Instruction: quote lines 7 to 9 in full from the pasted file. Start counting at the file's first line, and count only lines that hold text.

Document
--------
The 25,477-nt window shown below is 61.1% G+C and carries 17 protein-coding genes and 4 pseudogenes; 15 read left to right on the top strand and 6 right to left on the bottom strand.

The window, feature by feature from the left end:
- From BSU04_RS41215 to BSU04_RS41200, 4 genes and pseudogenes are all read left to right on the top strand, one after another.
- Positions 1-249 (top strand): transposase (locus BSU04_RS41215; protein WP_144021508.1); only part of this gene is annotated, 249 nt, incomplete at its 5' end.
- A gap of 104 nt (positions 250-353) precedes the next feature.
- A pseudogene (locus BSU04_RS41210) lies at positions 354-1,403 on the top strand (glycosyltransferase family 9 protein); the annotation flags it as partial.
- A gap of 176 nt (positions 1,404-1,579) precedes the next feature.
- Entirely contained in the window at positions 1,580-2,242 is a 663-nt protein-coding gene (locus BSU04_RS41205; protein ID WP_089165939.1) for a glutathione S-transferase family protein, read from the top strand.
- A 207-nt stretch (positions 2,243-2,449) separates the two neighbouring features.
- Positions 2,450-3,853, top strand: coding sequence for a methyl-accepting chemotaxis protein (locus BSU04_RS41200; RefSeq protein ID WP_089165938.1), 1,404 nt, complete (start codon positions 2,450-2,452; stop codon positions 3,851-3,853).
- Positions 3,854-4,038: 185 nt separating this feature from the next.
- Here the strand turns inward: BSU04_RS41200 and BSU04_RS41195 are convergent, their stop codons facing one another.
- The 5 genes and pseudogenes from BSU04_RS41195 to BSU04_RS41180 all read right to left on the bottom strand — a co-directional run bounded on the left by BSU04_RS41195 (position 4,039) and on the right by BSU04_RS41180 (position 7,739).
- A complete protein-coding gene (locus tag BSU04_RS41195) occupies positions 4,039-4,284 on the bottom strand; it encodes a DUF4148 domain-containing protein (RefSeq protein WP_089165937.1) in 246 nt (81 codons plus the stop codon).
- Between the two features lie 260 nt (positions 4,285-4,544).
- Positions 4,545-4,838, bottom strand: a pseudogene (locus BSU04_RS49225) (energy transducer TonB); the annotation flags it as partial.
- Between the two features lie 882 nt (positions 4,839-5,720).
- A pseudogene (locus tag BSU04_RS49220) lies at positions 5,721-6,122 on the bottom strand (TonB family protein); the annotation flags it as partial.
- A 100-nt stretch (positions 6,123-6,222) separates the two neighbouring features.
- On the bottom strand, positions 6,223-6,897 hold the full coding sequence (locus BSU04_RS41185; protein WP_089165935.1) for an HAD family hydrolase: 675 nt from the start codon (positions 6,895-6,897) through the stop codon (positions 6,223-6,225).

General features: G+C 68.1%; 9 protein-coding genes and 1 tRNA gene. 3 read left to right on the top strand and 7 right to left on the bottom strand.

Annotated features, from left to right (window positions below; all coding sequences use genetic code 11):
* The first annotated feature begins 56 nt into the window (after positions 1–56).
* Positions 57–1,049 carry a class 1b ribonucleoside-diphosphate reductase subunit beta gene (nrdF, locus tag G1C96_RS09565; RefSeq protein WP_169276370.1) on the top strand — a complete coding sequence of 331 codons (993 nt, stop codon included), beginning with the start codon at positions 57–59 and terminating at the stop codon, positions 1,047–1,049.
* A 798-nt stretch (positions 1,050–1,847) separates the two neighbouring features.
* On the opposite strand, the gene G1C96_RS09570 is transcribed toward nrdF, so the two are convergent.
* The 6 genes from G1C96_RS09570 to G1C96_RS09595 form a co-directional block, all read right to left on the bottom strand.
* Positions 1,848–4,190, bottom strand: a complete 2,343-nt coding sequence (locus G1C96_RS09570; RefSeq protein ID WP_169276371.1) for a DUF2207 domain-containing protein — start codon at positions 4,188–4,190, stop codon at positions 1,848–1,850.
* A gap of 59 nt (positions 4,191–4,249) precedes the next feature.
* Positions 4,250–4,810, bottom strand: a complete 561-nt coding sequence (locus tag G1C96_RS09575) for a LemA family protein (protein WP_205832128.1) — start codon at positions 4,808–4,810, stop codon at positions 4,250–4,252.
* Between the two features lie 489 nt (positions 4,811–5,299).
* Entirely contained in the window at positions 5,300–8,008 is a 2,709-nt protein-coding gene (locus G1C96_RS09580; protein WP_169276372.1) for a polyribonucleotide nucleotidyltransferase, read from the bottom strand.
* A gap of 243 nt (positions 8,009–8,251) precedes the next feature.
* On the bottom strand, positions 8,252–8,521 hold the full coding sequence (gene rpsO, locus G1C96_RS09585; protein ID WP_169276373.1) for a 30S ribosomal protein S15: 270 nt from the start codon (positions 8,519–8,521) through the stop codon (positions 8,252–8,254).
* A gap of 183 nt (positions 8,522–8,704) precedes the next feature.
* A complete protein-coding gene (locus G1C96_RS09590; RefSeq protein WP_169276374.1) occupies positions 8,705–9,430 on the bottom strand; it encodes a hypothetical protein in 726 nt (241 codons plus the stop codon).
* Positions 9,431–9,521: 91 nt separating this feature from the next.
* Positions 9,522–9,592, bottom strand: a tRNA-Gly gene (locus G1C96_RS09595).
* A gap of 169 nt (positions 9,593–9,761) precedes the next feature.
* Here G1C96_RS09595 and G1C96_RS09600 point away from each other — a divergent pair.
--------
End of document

- A gap of 176 nt (positions 1,404-1,579) precedes the next feature.
- Entirely contained in the window at positions 1,580-2,242 is a 663-nt protein-coding gene (locus BSU04_RS41205; protein ID WP_089165939.1) for a glutathione S-transferase family protein, read from the top strand.
- A 207-nt stretch (positions 2,243-2,449) separates the two neighbouring features.